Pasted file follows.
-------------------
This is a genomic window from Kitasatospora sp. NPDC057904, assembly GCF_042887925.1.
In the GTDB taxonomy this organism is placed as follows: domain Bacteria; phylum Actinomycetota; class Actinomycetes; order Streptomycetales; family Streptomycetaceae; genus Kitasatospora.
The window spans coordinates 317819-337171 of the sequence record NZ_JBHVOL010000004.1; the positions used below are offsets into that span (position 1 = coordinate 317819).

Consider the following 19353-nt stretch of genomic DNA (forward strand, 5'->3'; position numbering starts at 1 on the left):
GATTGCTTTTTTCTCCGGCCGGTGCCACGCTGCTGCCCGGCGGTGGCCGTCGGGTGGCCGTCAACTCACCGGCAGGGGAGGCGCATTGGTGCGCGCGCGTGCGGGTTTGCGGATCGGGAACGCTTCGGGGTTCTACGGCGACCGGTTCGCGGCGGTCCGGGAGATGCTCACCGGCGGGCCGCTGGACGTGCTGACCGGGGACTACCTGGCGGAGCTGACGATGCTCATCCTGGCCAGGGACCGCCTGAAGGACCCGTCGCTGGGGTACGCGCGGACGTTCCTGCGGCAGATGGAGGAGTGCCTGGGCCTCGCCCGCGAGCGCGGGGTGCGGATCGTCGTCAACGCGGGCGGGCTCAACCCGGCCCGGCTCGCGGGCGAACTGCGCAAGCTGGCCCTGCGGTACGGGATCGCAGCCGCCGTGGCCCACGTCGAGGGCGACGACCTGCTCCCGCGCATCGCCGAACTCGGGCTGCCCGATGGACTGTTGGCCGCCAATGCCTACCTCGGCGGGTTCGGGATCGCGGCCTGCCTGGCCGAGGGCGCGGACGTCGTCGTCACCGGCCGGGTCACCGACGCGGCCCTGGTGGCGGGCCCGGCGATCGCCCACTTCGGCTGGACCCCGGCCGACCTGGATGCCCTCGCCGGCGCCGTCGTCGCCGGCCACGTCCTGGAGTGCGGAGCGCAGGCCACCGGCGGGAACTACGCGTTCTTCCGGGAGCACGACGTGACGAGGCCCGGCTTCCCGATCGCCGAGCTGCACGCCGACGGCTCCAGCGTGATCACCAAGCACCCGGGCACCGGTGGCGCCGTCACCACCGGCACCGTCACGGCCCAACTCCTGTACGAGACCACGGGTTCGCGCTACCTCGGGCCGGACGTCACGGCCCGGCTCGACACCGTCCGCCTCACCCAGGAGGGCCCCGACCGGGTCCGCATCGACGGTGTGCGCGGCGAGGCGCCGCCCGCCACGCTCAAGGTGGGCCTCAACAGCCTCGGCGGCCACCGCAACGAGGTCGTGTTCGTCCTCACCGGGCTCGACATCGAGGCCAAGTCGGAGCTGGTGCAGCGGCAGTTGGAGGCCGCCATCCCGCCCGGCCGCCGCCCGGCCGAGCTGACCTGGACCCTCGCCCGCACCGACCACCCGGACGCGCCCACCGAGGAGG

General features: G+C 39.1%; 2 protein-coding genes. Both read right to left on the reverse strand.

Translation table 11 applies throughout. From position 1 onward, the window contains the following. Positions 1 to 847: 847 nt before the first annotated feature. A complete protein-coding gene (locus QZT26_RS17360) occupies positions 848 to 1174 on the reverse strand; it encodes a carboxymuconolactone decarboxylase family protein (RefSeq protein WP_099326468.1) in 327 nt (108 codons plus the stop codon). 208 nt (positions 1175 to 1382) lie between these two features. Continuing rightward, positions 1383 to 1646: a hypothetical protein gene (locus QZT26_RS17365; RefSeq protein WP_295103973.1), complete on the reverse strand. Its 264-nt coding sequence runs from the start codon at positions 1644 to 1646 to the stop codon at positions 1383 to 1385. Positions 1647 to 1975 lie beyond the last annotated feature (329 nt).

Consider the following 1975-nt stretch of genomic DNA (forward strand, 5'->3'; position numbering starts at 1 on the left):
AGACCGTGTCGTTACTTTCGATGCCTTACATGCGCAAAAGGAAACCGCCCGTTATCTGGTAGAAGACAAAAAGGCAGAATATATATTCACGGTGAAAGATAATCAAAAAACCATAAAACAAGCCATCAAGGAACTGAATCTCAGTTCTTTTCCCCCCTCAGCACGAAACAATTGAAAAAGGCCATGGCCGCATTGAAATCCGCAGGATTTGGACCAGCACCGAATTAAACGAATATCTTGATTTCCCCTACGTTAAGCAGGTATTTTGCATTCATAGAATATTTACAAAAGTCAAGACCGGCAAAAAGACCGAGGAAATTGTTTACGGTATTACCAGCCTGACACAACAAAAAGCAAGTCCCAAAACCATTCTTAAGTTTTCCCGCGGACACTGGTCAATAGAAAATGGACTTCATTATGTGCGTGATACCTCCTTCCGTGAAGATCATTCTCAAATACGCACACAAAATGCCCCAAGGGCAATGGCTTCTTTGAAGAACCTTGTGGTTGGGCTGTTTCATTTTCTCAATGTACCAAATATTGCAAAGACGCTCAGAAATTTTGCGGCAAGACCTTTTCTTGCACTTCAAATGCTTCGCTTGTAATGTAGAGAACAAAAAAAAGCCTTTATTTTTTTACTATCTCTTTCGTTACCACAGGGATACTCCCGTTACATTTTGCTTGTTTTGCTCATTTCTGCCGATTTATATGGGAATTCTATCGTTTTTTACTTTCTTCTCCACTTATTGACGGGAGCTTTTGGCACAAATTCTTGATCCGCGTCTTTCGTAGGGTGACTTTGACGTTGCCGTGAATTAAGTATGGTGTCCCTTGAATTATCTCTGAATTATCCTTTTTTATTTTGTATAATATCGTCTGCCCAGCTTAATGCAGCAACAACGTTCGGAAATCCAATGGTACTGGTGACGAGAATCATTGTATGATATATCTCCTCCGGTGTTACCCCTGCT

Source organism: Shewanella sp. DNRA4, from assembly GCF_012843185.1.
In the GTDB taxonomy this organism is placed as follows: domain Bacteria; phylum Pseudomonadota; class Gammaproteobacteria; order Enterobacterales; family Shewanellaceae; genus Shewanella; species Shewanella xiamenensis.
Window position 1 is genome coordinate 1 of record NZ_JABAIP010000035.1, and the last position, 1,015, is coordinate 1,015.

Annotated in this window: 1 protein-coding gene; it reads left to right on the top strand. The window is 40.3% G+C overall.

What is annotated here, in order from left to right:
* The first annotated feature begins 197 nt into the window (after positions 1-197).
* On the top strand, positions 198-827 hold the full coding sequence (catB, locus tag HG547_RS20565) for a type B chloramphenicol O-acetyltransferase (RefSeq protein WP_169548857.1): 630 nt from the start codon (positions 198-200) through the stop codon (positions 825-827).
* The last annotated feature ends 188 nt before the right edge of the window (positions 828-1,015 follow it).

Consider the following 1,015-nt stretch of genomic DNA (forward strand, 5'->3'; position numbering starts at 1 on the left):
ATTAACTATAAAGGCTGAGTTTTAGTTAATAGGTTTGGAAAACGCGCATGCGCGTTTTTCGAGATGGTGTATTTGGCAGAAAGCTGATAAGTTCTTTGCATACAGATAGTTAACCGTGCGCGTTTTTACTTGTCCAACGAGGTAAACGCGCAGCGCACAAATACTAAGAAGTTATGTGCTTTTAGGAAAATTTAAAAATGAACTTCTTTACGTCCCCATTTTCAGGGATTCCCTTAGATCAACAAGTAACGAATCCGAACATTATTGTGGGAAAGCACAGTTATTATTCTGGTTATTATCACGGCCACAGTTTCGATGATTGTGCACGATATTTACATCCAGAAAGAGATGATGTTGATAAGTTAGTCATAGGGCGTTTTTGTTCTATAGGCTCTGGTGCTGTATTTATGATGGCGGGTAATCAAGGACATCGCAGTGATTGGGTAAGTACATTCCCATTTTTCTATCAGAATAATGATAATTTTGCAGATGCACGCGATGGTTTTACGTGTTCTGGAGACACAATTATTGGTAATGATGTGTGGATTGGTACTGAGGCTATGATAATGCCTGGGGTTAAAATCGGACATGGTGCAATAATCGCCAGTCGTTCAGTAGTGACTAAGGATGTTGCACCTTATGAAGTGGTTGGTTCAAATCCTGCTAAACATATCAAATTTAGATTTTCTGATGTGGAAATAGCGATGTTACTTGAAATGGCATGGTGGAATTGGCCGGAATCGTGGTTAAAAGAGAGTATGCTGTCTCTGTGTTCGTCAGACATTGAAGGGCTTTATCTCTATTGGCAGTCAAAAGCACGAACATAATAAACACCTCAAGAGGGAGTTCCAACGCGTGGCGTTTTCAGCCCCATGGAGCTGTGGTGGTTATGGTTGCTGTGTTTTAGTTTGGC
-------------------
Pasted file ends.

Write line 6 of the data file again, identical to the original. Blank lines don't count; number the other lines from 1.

General features: G+C 39.1%; 2 protein-coding genes. Both read right to left on the reverse strand.